If the Comcast-Time Warner Cable deal ultimately goes through, the market for broadband and cable service won't change much. But it will change in important ways. Comcast, for one, will soon be the gatekeeper to broadband customers and TV viewers in nearly every major market.
In what may be a sign of Microsoft's original content development ambitions, Xbox Entertainment studios has hired former WB Network CEO Jordan Levin.
Vice Media and FremantleMedia are developing an online food network full of new food video series, recipes and news and events, they said. The project does not yet have a name or a home online but will be available through multiple platforms.
If it actually works, the technology could reduce congestion on wireless networks or give new entrants into the wireless broadband industry a different cost structure for building a high-speed network.
Netflix traffic on some broadband providers has been sluggish, but in general subscribers can still watch Netflix programming at a lower quality or with some "startup delays" at peak viewing hours, a company spokesman told The Wall Street Journal this week.
The cable operator-leased set-top box is one device where Netflix has yet to find much of a foothold.
The Global Online Video Association, or GOVA, will work on developing online video ad standards and reach out to new advertisers and distribution partners.
The second Amazon Prime original online TV pilot derby has begun. Reaction to the shows has been mixed.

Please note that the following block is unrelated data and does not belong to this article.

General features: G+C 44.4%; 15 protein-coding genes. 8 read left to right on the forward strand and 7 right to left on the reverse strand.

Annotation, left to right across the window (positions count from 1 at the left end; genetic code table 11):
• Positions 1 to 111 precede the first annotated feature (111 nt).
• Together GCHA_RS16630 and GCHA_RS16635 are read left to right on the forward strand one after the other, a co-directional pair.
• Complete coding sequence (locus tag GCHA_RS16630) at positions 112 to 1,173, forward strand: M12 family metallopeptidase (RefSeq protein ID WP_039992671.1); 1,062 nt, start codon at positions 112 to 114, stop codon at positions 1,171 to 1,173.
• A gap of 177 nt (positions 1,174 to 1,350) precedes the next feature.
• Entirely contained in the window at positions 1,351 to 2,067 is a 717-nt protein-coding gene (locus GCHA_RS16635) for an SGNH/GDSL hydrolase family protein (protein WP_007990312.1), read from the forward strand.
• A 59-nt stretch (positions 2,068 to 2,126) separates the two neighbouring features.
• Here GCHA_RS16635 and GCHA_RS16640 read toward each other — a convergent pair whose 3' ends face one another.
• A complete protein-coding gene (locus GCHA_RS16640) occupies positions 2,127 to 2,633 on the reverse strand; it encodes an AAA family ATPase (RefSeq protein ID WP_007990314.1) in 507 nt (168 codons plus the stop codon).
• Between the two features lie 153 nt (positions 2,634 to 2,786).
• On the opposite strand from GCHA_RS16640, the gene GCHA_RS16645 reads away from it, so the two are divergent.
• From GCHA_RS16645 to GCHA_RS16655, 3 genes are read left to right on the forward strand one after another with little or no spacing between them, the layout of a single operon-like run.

The Sochi Olympics are in full swing, and while much of the content is restricted to authenticated pay-TV subscribers, that doesn't change the technical hurdles involved in delivering high-quality video to American viewers online. In a special report, Samantha Bookman, managing editor for FierceMarkets' Wireline Group, looks at some of the technology behind the Sochi Olympics and examines the various ways consumers can watch online.
Did Aereo just take a page out of Apple's retail strategy playbook? Faced with capacity issues in major markets just before two big broadcast events, it's telling people to get in line.
How is NBC Sports getting its live coverage of the Winter Olympics to online video viewers? As the broadcaster completes the first week of its Winter Olympics coverage, we take a look at how viewers are getting their Games.
New Netflix ISP speed rankings that show Verizon FiOS and Comcast speeds falling have raised a new round of finger pointing over who is to blame for the apparent drop in quality of service.
Mark your calendars: April 22 is the day the U.S. Supreme Court will hear oral arguments in the Aereo case.
A veteran NBC sales executive will lead Hulu's ad efforts.
Hulu executives recently promised to put more money into developing and acquiring TV shows for the site and in the last week, they've been delivering.
Netflix said it plans to raise $400 million and use the cash for general corporate purposes. The cash will help Netflix cover its presumed expansion into Europe, marketing plans for 2014 and payments to content suppliers.
YouTube said it has started to audit the views that videos receive on its site to cut down on fraudulent traffic. The move could be a boon to advertisers that seek greater accuracy and reliability in online ad metrics.
Aereo reportedly has stopped accepting new customers in two other markets.
Like Fox did with the Super Bowl, NBC Sports will use the Winter Olympics as an opportunity to promote its TV Everywhere app.